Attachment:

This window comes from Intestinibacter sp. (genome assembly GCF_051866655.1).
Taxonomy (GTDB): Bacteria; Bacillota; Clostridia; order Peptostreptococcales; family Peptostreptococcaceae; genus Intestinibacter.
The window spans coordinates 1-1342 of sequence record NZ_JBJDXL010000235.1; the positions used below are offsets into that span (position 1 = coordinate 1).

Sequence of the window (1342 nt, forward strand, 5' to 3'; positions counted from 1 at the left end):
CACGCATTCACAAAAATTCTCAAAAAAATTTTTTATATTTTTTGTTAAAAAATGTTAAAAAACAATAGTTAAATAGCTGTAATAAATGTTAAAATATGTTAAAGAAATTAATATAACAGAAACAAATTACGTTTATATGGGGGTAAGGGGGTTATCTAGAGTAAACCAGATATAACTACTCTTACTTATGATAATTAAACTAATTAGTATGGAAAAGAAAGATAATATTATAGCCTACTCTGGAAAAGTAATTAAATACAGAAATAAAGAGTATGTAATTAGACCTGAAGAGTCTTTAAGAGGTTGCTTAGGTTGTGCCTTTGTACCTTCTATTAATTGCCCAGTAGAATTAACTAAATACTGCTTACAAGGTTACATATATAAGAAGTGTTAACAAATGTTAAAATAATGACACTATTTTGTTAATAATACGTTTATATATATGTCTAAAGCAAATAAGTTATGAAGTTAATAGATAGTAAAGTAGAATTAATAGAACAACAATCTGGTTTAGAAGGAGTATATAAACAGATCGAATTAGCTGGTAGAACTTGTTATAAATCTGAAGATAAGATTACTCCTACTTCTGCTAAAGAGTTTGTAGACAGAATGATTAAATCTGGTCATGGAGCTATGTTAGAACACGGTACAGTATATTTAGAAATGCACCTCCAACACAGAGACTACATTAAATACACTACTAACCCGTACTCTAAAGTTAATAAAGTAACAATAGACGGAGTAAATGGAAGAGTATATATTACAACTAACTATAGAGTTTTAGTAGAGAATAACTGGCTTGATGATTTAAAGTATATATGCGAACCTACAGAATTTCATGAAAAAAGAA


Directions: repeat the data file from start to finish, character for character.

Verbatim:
This window comes from Intestinibacter sp. (genome assembly GCF_051866655.1).
Taxonomy (GTDB): Bacteria; Bacillota; Clostridia; order Peptostreptococcales; family Peptostreptococcaceae; genus Intestinibacter.
The window spans coordinates 1-1342 of sequence record NZ_JBJDXL010000235.1; the positions used below are offsets into that span (position 1 = coordinate 1).

Sequence of the window (1342 nt, forward strand, 5' to 3'; positions counted from 1 at the left end):
CACGCATTCACAAAAATTCTCAAAAAAATTTTTTATATTTTTTGTTAAAAAATGTTAAAAAACAATAGTTAAATAGCTGTAATAAATGTTAAAATATGTTAAAGAAATTAATATAACAGAAACAAATTACGTTTATATGGGGGTAAGGGGGTTATCTAGAGTAAACCAGATATAACTACTCTTACTTATGATAATTAAACTAATTAGTATGGAAAAGAAAGATAATATTATAGCCTACTCTGGAAAAGTAATTAAATACAGAAATAAAGAGTATGTAATTAGACCTGAAGAGTCTTTAAGAGGTTGCTTAGGTTGTGCCTTTGTACCTTCTATTAATTGCCCAGTAGAATTAACTAAATACTGCTTACAAGGTTACATATATAAGAAGTGTTAACAAATGTTAAAATAATGACACTATTTTGTTAATAATACGTTTATATATATGTCTAAAGCAAATAAGTTATGAAGTTAATAGATAGTAAAGTAGAATTAATAGAACAACAATCTGGTTTAGAAGGAGTATATAAACAGATCGAATTAGCTGGTAGAACTTGTTATAAATCTGAAGATAAGATTACTCCTACTTCTGCTAAAGAGTTTGTAGACAGAATGATTAAATCTGGTCATGGAGCTATGTTAGAACACGGTACAGTATATTTAGAAATGCACCTCCAACACAGAGACTACATTAAATACACTACTAACCCGTACTCTAAAGTTAATAAAGTAACAATAGACGGAGTAAATGGAAGAGTATATATTACAACTAACTATAGAGTTTTAGTAGAGAATAACTGGCTTGATGATTTAAAGTATATATGCGAACCTACAGAATTTCATGAAAAAAGAA